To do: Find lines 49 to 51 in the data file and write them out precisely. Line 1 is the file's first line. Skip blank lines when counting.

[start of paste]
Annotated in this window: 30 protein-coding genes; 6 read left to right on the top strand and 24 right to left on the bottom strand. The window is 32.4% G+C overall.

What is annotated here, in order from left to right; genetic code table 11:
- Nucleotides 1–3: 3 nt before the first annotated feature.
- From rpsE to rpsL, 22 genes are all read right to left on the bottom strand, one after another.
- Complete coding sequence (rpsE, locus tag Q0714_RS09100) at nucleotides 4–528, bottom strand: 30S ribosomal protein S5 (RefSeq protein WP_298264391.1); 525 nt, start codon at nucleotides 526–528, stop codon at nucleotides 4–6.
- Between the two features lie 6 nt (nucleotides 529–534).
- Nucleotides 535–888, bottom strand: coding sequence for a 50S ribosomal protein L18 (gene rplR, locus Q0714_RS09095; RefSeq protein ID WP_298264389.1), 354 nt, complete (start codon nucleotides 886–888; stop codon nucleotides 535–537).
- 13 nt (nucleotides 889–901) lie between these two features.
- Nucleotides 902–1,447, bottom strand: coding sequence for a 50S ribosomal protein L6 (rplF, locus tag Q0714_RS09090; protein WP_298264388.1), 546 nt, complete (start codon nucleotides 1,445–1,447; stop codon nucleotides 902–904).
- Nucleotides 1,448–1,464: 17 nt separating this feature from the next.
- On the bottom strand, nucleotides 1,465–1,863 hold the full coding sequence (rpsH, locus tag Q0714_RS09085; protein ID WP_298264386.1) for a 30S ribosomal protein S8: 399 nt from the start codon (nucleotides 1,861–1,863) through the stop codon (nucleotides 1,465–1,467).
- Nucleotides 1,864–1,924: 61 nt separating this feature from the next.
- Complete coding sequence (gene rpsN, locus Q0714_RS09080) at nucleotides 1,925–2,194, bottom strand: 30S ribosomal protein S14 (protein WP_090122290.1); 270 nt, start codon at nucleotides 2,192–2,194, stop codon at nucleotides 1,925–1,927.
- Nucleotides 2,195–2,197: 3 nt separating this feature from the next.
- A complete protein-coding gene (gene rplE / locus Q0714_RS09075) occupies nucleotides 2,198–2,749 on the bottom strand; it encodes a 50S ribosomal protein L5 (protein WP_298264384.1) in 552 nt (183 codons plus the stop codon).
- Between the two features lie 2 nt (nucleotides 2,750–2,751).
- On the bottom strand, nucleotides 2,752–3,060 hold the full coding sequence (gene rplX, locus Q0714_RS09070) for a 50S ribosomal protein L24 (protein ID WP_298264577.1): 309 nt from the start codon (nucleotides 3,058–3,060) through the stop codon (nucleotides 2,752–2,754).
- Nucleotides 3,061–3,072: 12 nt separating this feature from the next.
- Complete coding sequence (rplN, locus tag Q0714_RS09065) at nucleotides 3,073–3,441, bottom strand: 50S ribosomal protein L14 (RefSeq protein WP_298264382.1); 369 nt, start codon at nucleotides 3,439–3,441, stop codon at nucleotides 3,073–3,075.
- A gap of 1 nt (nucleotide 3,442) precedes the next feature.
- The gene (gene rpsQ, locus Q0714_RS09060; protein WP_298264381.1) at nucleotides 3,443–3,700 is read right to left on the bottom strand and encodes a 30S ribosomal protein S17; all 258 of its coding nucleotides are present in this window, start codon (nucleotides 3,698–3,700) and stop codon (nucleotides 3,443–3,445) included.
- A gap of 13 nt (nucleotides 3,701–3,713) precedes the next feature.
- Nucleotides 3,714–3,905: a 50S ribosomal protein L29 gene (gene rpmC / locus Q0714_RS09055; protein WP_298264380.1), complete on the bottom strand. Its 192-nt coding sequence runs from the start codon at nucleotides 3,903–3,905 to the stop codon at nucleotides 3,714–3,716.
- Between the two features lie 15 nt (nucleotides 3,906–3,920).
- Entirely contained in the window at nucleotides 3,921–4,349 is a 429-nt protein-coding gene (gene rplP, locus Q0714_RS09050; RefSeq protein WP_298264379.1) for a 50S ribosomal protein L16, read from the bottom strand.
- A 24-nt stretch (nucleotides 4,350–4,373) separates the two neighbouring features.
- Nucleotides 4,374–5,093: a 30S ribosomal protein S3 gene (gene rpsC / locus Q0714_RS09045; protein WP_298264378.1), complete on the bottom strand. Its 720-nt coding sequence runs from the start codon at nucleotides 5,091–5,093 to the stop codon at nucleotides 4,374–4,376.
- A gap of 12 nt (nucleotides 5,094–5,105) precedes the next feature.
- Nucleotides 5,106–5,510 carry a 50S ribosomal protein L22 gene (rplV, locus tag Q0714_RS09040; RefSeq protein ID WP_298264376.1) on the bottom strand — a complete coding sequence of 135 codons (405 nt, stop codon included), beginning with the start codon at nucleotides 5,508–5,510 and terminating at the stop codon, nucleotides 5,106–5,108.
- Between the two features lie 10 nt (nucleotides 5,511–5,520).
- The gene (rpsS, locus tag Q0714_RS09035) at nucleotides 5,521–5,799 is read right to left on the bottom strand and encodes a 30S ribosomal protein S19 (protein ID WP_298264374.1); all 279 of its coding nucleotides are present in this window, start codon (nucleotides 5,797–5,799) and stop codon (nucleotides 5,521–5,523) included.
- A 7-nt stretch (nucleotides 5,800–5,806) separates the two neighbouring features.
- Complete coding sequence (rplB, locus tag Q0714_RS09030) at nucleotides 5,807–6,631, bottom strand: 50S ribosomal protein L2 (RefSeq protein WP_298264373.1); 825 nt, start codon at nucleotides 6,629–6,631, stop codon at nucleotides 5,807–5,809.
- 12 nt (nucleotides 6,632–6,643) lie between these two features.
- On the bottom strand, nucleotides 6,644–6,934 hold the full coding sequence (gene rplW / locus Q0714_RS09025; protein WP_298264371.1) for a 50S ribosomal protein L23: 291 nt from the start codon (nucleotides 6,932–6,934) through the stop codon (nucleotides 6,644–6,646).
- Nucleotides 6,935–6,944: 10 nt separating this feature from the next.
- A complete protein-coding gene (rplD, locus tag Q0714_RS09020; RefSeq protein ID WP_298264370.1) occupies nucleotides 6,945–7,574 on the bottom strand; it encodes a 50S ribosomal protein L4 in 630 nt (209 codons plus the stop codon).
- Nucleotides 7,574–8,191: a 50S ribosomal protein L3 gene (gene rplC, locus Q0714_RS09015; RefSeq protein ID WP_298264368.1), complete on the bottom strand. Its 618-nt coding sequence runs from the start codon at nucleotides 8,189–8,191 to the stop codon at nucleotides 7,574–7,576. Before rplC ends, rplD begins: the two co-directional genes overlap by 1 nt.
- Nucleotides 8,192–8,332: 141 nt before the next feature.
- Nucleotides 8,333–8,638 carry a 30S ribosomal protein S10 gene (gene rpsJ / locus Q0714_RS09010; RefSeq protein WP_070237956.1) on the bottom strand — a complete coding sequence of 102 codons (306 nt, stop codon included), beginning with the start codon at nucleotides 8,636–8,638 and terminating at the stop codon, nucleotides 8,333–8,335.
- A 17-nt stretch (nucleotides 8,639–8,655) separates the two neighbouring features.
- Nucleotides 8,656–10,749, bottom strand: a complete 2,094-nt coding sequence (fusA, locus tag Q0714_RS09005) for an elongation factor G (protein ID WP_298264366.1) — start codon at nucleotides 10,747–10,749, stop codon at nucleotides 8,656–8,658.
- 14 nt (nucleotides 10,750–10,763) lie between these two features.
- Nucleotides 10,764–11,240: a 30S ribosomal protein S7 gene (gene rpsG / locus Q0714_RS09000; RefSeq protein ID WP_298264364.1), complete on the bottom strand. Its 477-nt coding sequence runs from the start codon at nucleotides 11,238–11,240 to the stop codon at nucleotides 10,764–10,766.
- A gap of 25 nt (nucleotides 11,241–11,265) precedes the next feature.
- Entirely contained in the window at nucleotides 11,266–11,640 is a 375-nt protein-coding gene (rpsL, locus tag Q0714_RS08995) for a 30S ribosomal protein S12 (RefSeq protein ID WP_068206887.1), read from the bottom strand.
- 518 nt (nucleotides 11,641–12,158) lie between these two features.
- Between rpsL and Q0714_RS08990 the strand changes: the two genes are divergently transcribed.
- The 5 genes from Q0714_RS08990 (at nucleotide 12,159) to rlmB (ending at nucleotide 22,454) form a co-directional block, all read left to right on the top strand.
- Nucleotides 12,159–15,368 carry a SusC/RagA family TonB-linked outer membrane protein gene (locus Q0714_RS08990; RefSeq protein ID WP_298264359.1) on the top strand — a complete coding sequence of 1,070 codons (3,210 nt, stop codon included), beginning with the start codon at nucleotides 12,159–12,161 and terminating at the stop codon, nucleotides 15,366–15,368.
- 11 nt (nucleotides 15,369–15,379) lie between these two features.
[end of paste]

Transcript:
- The 5 genes from Q0714_RS08990 (at nucleotide 12,159) to rlmB (ending at nucleotide 22,454) form a co-directional block, all read left to right on the top strand.
- Nucleotides 12,159–15,368 carry a SusC/RagA family TonB-linked outer membrane protein gene (locus Q0714_RS08990; RefSeq protein ID WP_298264359.1) on the top strand — a complete coding sequence of 1,070 codons (3,210 nt, stop codon included), beginning with the start codon at nucleotides 12,159–12,161 and terminating at the stop codon, nucleotides 15,366–15,368.
- 11 nt (nucleotides 15,369–15,379) lie between these two features.